Donald Ritchie, author of Reporting from Washington: The History of the Washington Press Corps, Our Constitution, and The Congress of the United States: A Student Companion, has been Associate Historian of the United States Senate for more than three decades. Earlier this week he sent me this blog along with the following introduction: Even though I study news rather than make it, last week I was invited to give a “newsmaker” luncheon talk at the National Press Club. The occasion was the club’s centennial, the video of that talk is online here. I thought the condensed version below would make a good blog.
Boy was he right! Below Ritchie talks about the National Press Club and its place in history.
The National Press Club is celebrating its centennial, raising a question about why journalistic competitors feel compelled to band together. Founded in 1908, the club had many short-lived predecessors. The Washington Correspondents’ Club, for instance, held several dinners designed to reduce tensions between reporters and their political sources during the difficult days of Reconstruction. Such nineteenth-century press clubs failed because they let their members run up a tab at the bar (the National Press Club has never extended credit), and because they were either press clubs, founded by reporters for Washington, D.C., papers that excluded national correspondents, or correspondents’ clubs that barred the local press, indicating the animosity between them. The genius of the National Press Club was that it combined reporters for both the local and the national press.
But only men. The club left women and minorities outside the parameters of mainstream journalism. Not until 1955 did it hold a vote of its entire membership to admit Louis Lautier, a reporter for the National Negro Publishers Association. Radio news broadcasters were also treated as second-class citizens at first, being permitted to join the club only as non-voting members. Women reporters founded the Women’s National Press Club, but the separation prevented them from covering the National Press Club’s regular “newsmaker” luncheons.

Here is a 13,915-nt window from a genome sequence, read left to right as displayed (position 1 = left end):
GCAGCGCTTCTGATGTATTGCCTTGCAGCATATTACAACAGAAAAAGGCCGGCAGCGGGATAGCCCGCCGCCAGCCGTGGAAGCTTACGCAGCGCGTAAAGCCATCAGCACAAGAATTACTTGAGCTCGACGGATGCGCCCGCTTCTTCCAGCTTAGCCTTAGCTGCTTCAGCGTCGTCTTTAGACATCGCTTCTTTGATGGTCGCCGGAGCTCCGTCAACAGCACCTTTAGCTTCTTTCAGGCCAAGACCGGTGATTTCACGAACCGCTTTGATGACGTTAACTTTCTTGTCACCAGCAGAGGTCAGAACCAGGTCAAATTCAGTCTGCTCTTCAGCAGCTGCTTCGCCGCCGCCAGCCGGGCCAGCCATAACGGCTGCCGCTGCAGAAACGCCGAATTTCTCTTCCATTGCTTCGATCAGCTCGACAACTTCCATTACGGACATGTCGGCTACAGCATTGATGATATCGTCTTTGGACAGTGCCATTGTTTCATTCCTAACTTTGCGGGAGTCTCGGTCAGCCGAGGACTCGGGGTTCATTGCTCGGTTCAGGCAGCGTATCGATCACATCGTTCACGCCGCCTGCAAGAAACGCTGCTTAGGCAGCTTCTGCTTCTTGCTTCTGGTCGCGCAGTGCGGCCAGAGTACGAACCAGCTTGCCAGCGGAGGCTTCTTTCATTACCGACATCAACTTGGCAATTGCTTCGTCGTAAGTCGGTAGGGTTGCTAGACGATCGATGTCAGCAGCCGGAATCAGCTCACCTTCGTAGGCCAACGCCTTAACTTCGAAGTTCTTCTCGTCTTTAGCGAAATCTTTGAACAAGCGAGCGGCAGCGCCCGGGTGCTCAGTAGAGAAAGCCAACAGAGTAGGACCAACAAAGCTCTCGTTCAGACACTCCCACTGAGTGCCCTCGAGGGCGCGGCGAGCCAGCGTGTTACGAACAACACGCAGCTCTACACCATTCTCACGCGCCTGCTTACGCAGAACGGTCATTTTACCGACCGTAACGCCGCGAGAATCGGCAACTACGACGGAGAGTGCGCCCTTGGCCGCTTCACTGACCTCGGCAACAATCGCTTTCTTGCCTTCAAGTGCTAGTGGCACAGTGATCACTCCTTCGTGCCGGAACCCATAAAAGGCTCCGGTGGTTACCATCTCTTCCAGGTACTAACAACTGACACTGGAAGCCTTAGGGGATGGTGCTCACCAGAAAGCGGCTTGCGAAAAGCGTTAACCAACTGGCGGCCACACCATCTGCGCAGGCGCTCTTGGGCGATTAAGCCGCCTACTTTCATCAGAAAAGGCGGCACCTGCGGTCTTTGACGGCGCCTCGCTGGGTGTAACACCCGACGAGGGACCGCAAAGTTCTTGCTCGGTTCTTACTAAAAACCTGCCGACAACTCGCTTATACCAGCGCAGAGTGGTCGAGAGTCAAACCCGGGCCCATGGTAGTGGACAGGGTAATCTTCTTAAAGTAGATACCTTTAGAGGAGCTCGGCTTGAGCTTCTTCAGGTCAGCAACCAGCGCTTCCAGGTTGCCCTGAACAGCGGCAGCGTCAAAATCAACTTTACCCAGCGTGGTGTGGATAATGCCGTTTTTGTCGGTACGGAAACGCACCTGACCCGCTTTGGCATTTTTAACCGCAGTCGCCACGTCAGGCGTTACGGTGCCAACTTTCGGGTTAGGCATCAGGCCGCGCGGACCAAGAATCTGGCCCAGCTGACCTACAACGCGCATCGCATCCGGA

In 1956, the men offered a compromise by inviting women to attend the luncheons, so long as they sat in the balcony and left as soon as the lunch was over. While the men dined below, the women shared the balcony with television cameras, hot lights, and coils of electrical wiring. Women reporters appealed to the famous guest speakers not to participate unless they could dine below with the men. Among the few to comply was Soviet Premier Nikita Khrushchev, eager to publicize an American injustice. One who failed to offer solidarity was Martin Luther King, Jr., desperate to attract national press attention to the March on Washington. Dr. King spoke to an audience segregated by gender rather than race. Economic pressures on the club, whose membership declined during the 1960s, finally persuaded the men to admit women as members in 1971. Fittingly, the club’s centennial-year president is Sylvia Smith of the Fort Wayne Journal Gazette.
Regardless of race, gender, or media, Washington correspondents have historically been caught in a creative tension between the scoop and the pack–between professional rivalries and forces that pull the competitors together. They spend much time together outside the same closed doors, riding the same campaign trains, planes, and vans, being handed the same press releases, attending the same press conferences, cultivating the same high-placed sources. This pack journalism is counteracted by each reporter’s dream of the scoop, beating everyone else to the big story that makes a difference.
Somewhere between the scoop and the pack, the club has provided a welcome respite for the working press. Formed for reasons of camaraderie, the club has helped to shape the press corps and to define legitimate reporting. Unique among world governments, the U.S. allows reporters themselves to determine who deserves a press pass. Both the press galleries and the press clubs have guarded this prerogative jealously, and have labored diligently to decide whom to admit. Sometimes they have been too narrow in their definition and too slow to diversify. But ultimately the galleries and clubs have expanded to accommodate a more diffuse news business, one that continues to evolve with each startling technological breakthrough. The Internet will not be the last. A central institution in this transformation, the National Press Club has provided a common ground for newsmakers and news reporters. It would be hard to image the Washington press corps operating without it.